Married into a life of crime, three women living in Hell’s Kitchen, New York City in the late ‘70s find themselves trapped in their incarcerated husband’s shadows. Tired of being weak and dependent, the ladies band together to take control of their situation by trying to take over the mob.
Directed by: Andrea Berloff
Written by: Ollie Masters, Ming Doyle, and Andrea Berloff
Starring: Melissa McCarthy, Tiffany Haddish, Elisabeth Moss, Domhnall Gleeson, and Common
Rated R for violence, language throughout and some sexual content
Release date: August 9, 2019 (USA)
Run-time: 1 hour, 42 minutes
Married into a life with the mob, three women living in Hell’s Kitchen, New York City in the late ‘70s find themselves trapped in their husband’s shadows in Andrea Berloff’s debut film, The Kitchen. Based on a 2014 DC Comics graphic novel by the same name, the film focuses on these three female friends facing the aftermath of their husband’s botched crime and subsequent imprisonment. Their Italian crime family promised to take care of them while their spouses are locked away, but their measly support simply isn’t enough when they’ve got mouths to feed and bills to pay. Tired of being weak and dependent, the ladies band together to take control of their situation by trying to take over the mob.
The Kitchen stars actresses Melissa McCarthy, Tiffany Haddish, and Elisabeth Moss as the female trio who work to rise to the top of their crime family by carrying the dead weight of the lazy men who lead it. McCarthy plays Kathy Brennan, a housewife and mother of two, whose seemingly good-natured husband is clearly involved in the wrong crowd. In spite of that, she appears to have a pleasant life at home, but her heavy reliance on her husband puts her in peril once he’s locked away. On the other hand, Haddish and Moss play Ruby and Claire, who are both victimized and disrespected by their husbands, with Claire even being regularly abused. These characteristics help to define the women and their actions as they attempt to upend the male-dominated establishment.
However, despite The Kitchen’s strong set-up, the characters themselves don’t show much depth beyond this, and the film’s performances leave a lot to be desired. McCarthy felt like she was acting in an entirely different movie. I’ve never seen a more passive and unconvincing crime boss. She’s struggling with a balancing act that sees her going between being tough, funny, ruthless, submissive, and sweet. By comparison to the rest of the movie, her whole character feels off-key. Then there’s Haddish who gives the worst acting performance I’ve seen in quite some time. I’m not really a fan of her brand of humor, but I didn’t like her dramatic turn here either. She just delivers snarky lines with attitude and death glares before walking off-camera in practically every shot she’s in. It’s almost funny how cheesy and over-the-top it is. You can’t just go mean-mugging your way through a whole major motion picture and expect to be taken seriously.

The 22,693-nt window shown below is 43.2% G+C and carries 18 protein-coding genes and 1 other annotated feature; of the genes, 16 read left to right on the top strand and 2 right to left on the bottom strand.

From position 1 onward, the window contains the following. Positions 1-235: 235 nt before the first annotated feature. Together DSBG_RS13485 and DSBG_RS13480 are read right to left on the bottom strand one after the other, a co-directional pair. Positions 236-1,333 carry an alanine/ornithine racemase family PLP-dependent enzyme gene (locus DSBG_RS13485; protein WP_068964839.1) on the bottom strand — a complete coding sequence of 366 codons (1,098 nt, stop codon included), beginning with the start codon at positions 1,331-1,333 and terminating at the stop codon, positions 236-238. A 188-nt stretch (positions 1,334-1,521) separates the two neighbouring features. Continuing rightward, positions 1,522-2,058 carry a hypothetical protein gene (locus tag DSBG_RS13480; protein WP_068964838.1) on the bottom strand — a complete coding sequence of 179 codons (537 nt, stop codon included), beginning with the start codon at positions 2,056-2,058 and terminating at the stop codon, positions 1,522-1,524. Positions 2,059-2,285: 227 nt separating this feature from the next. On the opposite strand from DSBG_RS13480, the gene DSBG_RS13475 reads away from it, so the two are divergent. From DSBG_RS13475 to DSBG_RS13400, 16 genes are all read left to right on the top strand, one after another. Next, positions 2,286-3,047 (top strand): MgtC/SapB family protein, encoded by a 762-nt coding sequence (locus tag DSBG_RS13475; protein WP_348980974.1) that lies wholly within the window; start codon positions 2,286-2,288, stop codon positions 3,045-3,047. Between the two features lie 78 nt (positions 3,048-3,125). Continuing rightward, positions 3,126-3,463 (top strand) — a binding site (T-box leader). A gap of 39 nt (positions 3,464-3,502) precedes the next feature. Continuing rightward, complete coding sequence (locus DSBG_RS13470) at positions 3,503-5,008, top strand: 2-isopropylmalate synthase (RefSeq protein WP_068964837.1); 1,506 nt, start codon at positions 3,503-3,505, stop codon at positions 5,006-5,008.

On a more positive note, Moss was much more impressive as Claire, who is fed up with being beaten down and bullied, and is determined to learn how to defend herself. She partners up with Domhnall Gleeson’s hitman character Gabriel who teaches her how to kill. Their relationship ends up being perhaps the most interesting aspect of the whole movie, and it has something of a Bonnie and Clyde quality to it. I only wish we could have seen it fleshed out a bit more.
For all of its potential, especially in terms of portraying female empowerment, The Kitchen regrettably winds up being a generic, inconsistent, and lethargic affair. I personally love the premise of the film. It’s a bad ass statement to any man who has ever said that a woman’s place is in the kitchen. It sticks up a middle finger to sexism by taking the action to the criminal streets of Hell’s Kitchen where the women rise to power. Unfortunately, despite the kick-ass feminist concept, I found that the film’s attempt at empowerment never really manifests into anything meaningful.
Instead, The Kitchen feels messy and uninspired. There isn’t a single scene in the entire film that I would consider to be good. The story is thin, the suspense is absent, the setting is bland, the tone is confusing, and the characters are mostly uninspired. I hate to even say it, but while watching it, I couldn’t help but be reminded of last year’s train-wreck of a film, Gotti, starring John Travolta. I think both of these films had a lot of promise, but seriously failed to deliver. As someone who loves a good gangster movie, I feel really disappointed.
There’s ultimately very little I liked about The Kitchen. The movie lacks a pulse, and the stakes never feel significant, not even as the body count piles up. The set design shows no strong sense of place or time period. Most of the settings outside seemed to be looking at nondescript sidewalks that could have been filmed anywhere. With the setting of Hell’s Kitchen, I can’t help but immediately think of The Godfather. Similarly, the use of The Rolling Stones in the trailer evokes thoughts of Scorsese and Goodfellas. Unfortunately, this movie clearly doesn’t even come close to comparing to either of those classics. This movie’s plot is weak, the betrayals are obvious, and the ending is uncomfortably idiotic. Despite it all, however, I find myself still interested in The Kitchen’s graphic novel at least, because I can’t imagine it being this bad.
5 Minute Movie Guy